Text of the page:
Renaissance Hiccups: What Do Recent Nuclear Reactor Incidents Tell Us?

A radioactive leak in Vermont and an exploding transformer in New York raise old nuclear concerns.

2 min read
Renaissance Hiccups: What Do Recent Nuclear Reactor Incidents Tell Us?

The nuclear proponents will say that the system is working. Two separate incidents at the Vermont Yankee and Indian Point nuclear plants on resulted in shutdowns of both sites, but authorities in both cases were confident that the problems posed no threat to the public. And hey, that's the idea, right? Catch things before they really do become a problem. Let's take a look.

The Vermont Yankee plant, in Vernon, Vermont, closed down because a routine check found a leak from a welded over pipe in the feedwater system; this is a closed loop that brings water to cool the reactor. But this wasn't just regular water dripping at about 60 drops per minute from the pipe; it was radioactive water. According to an update from Entergy, who owns the plant (and whose Vermont Yankee website can be found on the somewhat ironically domained safecleanreliable.com), the pipe was in a section of the system that could not be repaired while the plant remained active, so they made a "conservative decision" to pull it offline. Since Sunday, the pipe has apparently been repaired and the reactors were being powered back up and reconnected to the grid on Wednesday.

Meanwhile, in Buchanan, New York, one of two main transformers exploded on Sunday evening and caused an automatic shutdown of the second of three reactors at Indian Point (pictured). Importantly, these transformers are located outside of any area with nuclear material nearby, so the all-clear report that sounded just a few hours later was undoubtedly justified.

In a statement from -- oh look, Entergy owns this one too! (And Indian Point has a similarly hilarious website, safesecurevital.org.) Anyway, they claim everything is now functioning as normal; nothing to see here, apparently.

And yes, neither of these incidents seem to have been particularly dangerous, and the response systems in place do appear to be working as they should. The bigger issue here is that these aren't necessarily isolated problems. Vermont Yankee became the first plant in more than two decades to be shuttered (well, after 2012, at least) by the public when the state senate voted against renewing its license. The reason? Radioactive tritium leaks. Entergy reported last month that tritium levels are low and that there is no danger of water contamination, but the problem highlights the fact that our nuclear infrastructure is not getting any younger.

Whether or not the next incident actually is a threat is almost beside the point; multi-billion dollar loan guarantees will be a hard political sell if the public keeps hearing about radioactive water leaks and explosions. If the old plants can't keep quiet for a while, the nuclear renaissance might be dead in the water.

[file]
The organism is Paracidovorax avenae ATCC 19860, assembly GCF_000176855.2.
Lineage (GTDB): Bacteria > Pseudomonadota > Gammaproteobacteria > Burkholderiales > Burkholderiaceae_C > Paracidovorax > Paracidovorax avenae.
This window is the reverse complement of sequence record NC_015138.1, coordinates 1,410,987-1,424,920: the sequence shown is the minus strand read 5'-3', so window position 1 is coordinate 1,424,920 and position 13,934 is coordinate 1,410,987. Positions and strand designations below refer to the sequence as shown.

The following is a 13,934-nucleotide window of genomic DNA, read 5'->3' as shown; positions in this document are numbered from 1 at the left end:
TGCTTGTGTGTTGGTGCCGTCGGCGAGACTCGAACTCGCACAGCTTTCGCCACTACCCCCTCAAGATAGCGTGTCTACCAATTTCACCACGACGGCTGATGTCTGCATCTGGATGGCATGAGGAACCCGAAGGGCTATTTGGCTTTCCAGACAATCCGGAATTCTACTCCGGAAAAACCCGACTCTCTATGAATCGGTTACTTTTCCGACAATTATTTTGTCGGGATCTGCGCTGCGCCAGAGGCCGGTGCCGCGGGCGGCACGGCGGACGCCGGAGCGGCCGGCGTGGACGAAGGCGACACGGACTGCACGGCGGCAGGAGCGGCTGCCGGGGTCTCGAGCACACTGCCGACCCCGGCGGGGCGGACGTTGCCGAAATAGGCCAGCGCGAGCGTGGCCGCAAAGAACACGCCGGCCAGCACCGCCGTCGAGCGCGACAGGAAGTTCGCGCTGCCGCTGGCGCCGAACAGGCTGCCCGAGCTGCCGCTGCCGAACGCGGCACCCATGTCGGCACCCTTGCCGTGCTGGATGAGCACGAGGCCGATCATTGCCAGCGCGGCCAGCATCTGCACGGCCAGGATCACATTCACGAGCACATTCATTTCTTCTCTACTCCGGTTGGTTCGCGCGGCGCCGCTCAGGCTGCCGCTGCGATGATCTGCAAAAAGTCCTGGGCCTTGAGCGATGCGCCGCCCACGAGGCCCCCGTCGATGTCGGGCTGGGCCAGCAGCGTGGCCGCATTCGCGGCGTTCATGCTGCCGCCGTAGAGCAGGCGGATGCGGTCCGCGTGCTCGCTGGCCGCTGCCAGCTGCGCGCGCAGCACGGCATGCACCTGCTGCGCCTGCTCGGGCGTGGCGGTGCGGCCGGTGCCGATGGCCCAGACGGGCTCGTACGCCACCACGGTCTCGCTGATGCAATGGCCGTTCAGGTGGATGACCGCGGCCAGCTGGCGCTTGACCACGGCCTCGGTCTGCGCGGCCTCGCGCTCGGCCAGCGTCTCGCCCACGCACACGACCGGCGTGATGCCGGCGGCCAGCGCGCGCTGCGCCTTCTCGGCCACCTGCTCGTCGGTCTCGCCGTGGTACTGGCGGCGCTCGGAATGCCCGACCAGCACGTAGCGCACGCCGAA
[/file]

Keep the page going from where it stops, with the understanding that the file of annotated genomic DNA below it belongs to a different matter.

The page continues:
(Image via Daniel Case)

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Smokey the AI

Smart image analysis algorithms, fed by cameras carried by drones and ground vehicles, can help power companies prevent forest fires

7 min read
Smokey the AI

The 2021 Dixie Fire in northern California is suspected of being caused by Pacific Gas & Electric's equipment. The fire is the second-largest in California history.

Robyn Beck/AFP/Getty Images

The 2020 fire season in the United States was the worst in at least 70 years, with some 4 million hectares burned on the west coast alone. These West Coast fires killed at least 37 people, destroyed hundreds of structures, caused nearly US $20 billion in damage, and filled the air with smoke that threatened the health of millions of people. And this was on top of a 2018 fire season that burned more than 700,000 hectares of land in California, and a 2019-to-2020 wildfire season in Australia that torched nearly 18 million hectares.

While some of these fires started from human carelessness—or arson—far too many were sparked and spread by the electrical power infrastructure and power lines. The California Department of Forestry and Fire Protection (Cal Fire) calculates that nearly 100,000 burned hectares of those 2018 California fires were the fault of the electric power infrastructure, including the devastating Camp Fire, which wiped out most of the town of Paradise. And in July of this year, Pacific Gas & Electric indicated that blown fuses on one of its utility poles may have sparked the Dixie Fire, which burned nearly 400,000 hectares.

Until these recent disasters, most people, even those living in vulnerable areas, didn't give much thought to the fire risk from the electrical infrastructure. Power companies trim trees and inspect lines on a regular—if not particularly frequent—basis.

However, the frequency of these inspections has changed little over the years, even though climate change is causing drier and hotter weather conditions that lead up to more intense wildfires. In addition, many key electrical components are beyond their shelf lives, including insulators, transformers, arrestors, and splices that are more than 40 years old. Many transmission towers, most built for a 40-year lifespan, are entering their final decade.

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